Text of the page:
Pregnancy, Fever, and Autism

Fevers during pregnancy are never normal, so an exam is always recommended. Luckily, if the fever was caused by a viral illness, hydration and Tylenol are usually enough for recovery. But if the cause is bacterial, an antibiotic is often needed. Pregnant women should not take aspirin or ibuprofen.

The next important step is uncovering the cause of the fever. A fever during pregnancy is often a symptom of an underlying condition that could potentially be harmful to your growing baby.

What could be causing my fever during pregnancy?

When you’re pregnant, your immune system is doing double duty trying to protect both you and baby, so you may be more susceptible to colds and fevers during pregnancy.

When should I go to the doctor with my fever during pregnancy?

If your fever doesn’t go away in 24 to 36 hours, you should see your doctor. Also, you should go to the doctor if you experience any of these signs with your fever: abdominal pain, nausea, contractions or a rash. Your fever could be a symptom of other conditions like cytomegalovirus, flu, cold, food poisoning, HIV/AIDS, IBD, syphilis, toxoplasmosis or varicella.

How will a fever affect my baby?  

If an expectant mother’s body temperature goes from 98.6 degrees to a fever, it’s a sign that she is fighting an infection. That’s why it’s essential to seek treatment right away.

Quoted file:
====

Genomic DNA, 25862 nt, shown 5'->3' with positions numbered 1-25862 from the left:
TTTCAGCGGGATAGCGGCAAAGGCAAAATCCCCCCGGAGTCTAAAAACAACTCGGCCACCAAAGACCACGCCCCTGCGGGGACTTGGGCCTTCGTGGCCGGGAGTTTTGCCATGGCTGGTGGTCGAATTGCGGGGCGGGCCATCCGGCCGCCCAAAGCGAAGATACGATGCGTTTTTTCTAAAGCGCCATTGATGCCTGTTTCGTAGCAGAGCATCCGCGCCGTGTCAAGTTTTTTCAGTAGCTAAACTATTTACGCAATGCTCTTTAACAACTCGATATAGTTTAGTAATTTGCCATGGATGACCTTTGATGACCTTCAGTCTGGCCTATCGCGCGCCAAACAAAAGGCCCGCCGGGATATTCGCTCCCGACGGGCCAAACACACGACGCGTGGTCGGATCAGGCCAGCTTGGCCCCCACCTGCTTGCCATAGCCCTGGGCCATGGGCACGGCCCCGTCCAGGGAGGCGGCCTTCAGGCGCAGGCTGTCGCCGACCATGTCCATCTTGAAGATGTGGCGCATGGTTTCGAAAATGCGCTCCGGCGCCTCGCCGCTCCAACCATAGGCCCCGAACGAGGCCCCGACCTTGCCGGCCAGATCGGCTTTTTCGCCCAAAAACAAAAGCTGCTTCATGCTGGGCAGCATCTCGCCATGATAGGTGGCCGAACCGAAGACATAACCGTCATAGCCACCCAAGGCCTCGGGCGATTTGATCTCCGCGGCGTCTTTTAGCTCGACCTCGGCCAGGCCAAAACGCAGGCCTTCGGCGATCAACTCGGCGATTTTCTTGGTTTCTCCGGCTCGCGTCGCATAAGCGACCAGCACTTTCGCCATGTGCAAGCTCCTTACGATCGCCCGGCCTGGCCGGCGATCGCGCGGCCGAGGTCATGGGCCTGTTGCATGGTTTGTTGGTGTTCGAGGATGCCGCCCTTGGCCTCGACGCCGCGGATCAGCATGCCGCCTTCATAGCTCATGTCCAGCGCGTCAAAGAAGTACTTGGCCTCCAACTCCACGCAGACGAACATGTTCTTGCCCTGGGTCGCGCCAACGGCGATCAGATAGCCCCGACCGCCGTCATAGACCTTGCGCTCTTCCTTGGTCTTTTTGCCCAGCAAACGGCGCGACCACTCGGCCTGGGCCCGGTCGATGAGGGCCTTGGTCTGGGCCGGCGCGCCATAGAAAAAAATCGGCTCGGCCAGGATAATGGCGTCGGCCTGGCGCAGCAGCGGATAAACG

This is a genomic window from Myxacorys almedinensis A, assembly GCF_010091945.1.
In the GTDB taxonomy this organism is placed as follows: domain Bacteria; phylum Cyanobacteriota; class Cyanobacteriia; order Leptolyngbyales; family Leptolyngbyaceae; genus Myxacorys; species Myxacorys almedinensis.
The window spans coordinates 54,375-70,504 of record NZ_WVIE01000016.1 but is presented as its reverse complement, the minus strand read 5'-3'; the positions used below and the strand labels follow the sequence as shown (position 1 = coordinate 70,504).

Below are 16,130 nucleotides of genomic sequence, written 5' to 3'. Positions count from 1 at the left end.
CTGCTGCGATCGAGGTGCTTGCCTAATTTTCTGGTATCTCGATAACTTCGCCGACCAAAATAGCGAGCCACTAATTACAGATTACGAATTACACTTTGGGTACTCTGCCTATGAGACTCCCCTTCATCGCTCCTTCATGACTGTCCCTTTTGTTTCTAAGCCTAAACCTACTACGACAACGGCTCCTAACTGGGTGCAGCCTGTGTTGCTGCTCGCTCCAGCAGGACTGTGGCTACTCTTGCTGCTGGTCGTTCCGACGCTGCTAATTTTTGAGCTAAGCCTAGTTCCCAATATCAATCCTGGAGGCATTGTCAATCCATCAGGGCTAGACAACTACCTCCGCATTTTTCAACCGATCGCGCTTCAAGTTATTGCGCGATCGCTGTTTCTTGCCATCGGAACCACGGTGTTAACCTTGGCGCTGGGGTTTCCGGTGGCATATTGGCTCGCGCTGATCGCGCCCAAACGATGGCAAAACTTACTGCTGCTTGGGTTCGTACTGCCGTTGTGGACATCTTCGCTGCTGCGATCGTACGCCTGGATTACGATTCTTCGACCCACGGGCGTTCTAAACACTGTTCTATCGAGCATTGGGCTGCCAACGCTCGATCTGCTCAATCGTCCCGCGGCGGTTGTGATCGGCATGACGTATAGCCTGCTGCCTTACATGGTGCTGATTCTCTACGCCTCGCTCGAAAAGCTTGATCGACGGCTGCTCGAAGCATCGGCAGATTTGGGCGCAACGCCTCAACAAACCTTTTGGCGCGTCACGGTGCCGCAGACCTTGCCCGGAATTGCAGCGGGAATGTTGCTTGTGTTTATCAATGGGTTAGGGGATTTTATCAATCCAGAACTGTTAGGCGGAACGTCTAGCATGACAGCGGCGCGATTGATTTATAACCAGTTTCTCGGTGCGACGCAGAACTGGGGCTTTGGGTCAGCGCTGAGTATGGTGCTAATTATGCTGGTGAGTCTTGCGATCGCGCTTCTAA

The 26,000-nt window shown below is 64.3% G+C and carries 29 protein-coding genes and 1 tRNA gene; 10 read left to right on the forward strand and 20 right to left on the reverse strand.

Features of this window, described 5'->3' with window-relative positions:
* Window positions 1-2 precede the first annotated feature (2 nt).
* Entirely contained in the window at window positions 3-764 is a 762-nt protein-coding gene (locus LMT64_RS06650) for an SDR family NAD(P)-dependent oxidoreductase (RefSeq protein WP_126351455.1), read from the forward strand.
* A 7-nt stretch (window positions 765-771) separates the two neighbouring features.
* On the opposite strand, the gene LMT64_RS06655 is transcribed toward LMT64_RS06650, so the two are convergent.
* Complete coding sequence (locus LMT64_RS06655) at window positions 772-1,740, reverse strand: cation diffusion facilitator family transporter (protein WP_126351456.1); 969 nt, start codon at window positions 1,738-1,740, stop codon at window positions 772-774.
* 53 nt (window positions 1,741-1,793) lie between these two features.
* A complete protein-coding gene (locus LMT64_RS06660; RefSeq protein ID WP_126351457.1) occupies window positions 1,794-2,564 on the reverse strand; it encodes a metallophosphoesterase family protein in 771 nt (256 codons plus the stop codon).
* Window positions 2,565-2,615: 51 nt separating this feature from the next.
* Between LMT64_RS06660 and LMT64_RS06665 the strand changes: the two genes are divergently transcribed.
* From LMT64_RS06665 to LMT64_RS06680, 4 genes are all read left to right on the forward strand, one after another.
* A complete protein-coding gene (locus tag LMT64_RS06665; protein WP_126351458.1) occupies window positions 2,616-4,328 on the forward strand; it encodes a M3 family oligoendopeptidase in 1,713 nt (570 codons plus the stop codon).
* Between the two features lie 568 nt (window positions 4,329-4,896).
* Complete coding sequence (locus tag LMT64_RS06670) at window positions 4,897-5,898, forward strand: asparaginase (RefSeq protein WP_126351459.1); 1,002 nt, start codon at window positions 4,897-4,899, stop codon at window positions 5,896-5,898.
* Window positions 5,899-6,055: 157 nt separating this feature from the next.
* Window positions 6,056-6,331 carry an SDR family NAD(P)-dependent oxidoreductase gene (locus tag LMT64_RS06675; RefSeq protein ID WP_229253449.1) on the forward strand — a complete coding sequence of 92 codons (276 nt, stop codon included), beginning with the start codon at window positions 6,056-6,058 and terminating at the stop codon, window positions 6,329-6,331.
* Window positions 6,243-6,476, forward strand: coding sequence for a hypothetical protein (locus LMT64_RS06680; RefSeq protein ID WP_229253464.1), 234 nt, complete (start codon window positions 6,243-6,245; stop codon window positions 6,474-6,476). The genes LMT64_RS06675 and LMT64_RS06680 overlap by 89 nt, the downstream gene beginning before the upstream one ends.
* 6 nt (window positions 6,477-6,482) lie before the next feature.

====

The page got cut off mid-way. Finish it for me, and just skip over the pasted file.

A new study done on animal embryos does show a link between fever early in pregnancy and an increased risk of heart and jaw defects at birth. Further research is needed to establish whether fever itself and not the infection causing it, increases the risk of birth defects in humans.

If you are in your first trimester and have a fever higher than 102 degrees, be sure to seek treatment right away. This may help prevent short- and long-term complications for your developing baby.

Fevers are often caused by urinary tract infections and respiratory viruses, but other infections could also be to blame. Having fever and other infections are very risky for the baby and may cause birth defects. According to one new study involving fever during pregnancy suggests that women who had a fever while pregnant had twice the risk of their baby having autism.

Scientists suspect that aside from a faulty gene or genes might make a person more likely to develop autism when there are also other factors present, such as a chemical imbalance, viruses or chemicals, or a lack of oxygen at birth. In a few cases, an autistic behavior is caused by Rubella (German measles) in the pregnant mother.

One of the most frustrating things about Autism, of course, is that we really don’t know what causes it. Researchers have identified certain risk factors, and many other potential causes have been identified (and left wanting for scientific evidence).

The findings mesh with other research linking diabetes and obesity during pregnancy to a higher risk of having a child with a developmental delay or autism. The two conditions – fever and diabetes – are associated with an inflammatory response in the body that researchers say may injure the developing brain. The study did not show an elevated risk of having a child with autism if mothers had the flu. But a fever from any cause, such as a bacterial infection, during pregnancy, was twice as likely to be described by mothers with children with autism and 2.5 times more likely in mothers of children with developmental delays.